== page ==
5. Divide dough in half. Roll each portion between two pieces of parchment into a 6×12-inch rectangle. If necessary, cut and patch to make the sides roughly even. (Don’t worry about making it perfect.) Peel off top pieces of parchment. Evenly sprinkle each rectangle with about 3 tablespoons coarse sugar and about 1 tablespoon edible glitter, if desired. Lay parchment over dough; gently pressing sugar into dough. Remove top pieces of parchment.
  6. Using a pizza cutter or a large knife, cut each rectangle into ¼- to ⅓x6-inch strips. It’s OK to leave edges uneven. Slide rectangle and parchment onto baking sheets.
  7. Working with one rectangle at a time, bake for 13 to 16 minutes or until just firm when pressed in the center and edges are browned. Immediately slide rectangle and parchment onto a cutting board. Quickly (before rectangle cools and becomes brittle) retrace the cuts between strips and cut off uneven edges. (If necessary, return rectangle to the oven; warm until soft enough to work with.) Discard the uneven, overbaked end sections.
  8. Reduce oven to 200 degrees F. When rectangle is cool enough to handle, use your hands to gently separate strips. Place on a parchment-lined baking sheet. If desired, sprinkle with additional edible glitter. Bake for 10 minutes. Slide strips and parchment onto a wire rack; cool completely.

 

 

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15 Responses to Spicy Gingerbread Twigs from Better Homes and Gardens, December 2012

  1. I love these! Cute, tasty, spicy — what else can we ask for? :D

  2. PattiT says:

    I love the way you photographed these, and they do sound tasty.

  3. LOVE these! I think they'd be such a fun addition to a cookie swap or holiday dessert table and so much less pretentious than overly decorated sugar cookies (though don't get me wrong, I'd eat either of them in a heartbeat) :)

  4. food_dreamer says:

    These are way cool! And such a fun way to make cookies at Xmas.

  5. These are beguiling! And so original! Congrats on Tastespotting too!

  6. Such a lovely presentation and a creative way to make gingerbread!

  7. thatskinnychickcanbake says:

    I LOVE everything about these! How perfect for a cookie exchange!

  8. Ramona says:

    Wow…this picture deserves to be in a magazine!! I love these fun little twigs. :)

  9. Diethood -noun- The state of being on a diet... always! says:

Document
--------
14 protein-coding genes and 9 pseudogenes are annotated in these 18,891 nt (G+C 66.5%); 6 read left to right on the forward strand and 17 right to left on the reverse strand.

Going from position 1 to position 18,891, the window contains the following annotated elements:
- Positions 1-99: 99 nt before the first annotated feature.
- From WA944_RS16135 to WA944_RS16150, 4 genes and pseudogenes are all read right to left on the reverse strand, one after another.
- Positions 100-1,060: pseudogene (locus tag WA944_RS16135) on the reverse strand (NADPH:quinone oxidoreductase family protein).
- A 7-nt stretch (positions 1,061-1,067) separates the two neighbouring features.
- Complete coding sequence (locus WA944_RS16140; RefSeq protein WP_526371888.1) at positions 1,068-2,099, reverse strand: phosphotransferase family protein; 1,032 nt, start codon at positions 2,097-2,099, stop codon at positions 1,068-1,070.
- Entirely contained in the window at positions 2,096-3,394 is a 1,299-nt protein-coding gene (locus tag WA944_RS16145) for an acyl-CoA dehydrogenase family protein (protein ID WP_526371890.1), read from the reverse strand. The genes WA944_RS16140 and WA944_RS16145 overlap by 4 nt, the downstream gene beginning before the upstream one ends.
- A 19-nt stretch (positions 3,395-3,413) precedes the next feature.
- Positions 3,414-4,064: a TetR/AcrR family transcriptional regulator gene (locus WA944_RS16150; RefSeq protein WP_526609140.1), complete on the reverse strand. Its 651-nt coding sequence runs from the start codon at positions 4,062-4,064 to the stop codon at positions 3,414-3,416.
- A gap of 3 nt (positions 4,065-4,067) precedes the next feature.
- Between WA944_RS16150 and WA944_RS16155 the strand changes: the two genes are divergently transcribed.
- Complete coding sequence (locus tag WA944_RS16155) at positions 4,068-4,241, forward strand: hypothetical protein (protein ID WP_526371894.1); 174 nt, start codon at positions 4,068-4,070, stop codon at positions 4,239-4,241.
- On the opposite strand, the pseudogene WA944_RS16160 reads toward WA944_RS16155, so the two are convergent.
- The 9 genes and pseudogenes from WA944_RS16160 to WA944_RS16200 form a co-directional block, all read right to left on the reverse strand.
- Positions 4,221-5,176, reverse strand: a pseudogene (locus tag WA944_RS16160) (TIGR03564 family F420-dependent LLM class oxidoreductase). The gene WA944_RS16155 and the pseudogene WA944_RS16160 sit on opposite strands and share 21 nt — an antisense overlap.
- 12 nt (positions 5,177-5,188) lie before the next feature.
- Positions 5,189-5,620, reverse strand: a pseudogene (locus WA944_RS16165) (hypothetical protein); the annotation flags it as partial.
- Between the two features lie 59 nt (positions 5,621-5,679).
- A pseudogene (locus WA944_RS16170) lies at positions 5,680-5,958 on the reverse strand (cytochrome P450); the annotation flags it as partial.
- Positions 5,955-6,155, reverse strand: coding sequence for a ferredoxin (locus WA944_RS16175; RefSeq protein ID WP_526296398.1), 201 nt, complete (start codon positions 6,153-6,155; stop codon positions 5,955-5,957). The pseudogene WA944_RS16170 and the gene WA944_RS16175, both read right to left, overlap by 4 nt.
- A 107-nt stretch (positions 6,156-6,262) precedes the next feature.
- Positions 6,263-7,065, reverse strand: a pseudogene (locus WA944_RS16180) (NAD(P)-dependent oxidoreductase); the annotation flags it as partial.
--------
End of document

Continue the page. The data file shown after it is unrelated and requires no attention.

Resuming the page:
Whoa that photo is gorgeous!! These would definitely add a lot of cheer to any holiday table. Beautiful!

    P.S. I hate the in between time, too!!

  10. sportsglutton says:

    Fun twist on gingerbreads…I like it!

  11. katherine says:

    I, too, found this in BHG and, while they are a bit of trouble to make, they are delicious and people love them. I gave them as gift, packaged in a Mason jar with a big red velvet bow tied around it. Friends love them!

  12. Toni says:

    I made them, too. I found gold and dark green sugars, both rough-granulated, at a bulk supply store and loved the effect of different colored twigs. Definitely worth the time and effort. (I had no problems with the waxed paper on the top)

  13. Angie G. says:

    Okay – I've made 2 batches, and here's my opinion…
    I agree that the top sheet of paper was a pain, and didn't bother with it the second time. The first time, I reduced the cayenne to 1/8 tsp, because my daughter also commented on the spiciness and I thought that might make them more palatable for the kiddos in my life. The result was still tasty, but they need the full 1/4 tsp. They just weren't "right". I used red and green sugars, the same ones I use for sugar cookies – pretty!
    Thanks for this recipe – it is going on all of my goodie trays this Christmas!

  14. Jennifer says:

    Thanks for the comments and the pictures. I am about to make the recipe for the first time today, for a cookie swap. I thought I'd just google and see if anyone had tried same recipe. Glad to read that the cookies are delish (how awful to. Go to an cookie swap with cookies no one wants!) and they look so pretty in the photo. I bought gold edible glitter to jazz them up. Fun!!!

  15. They would be delightful for the holidays. From the picture, those batches are too good to eat. Some salt (just a pinch) over the batch would be wonderful.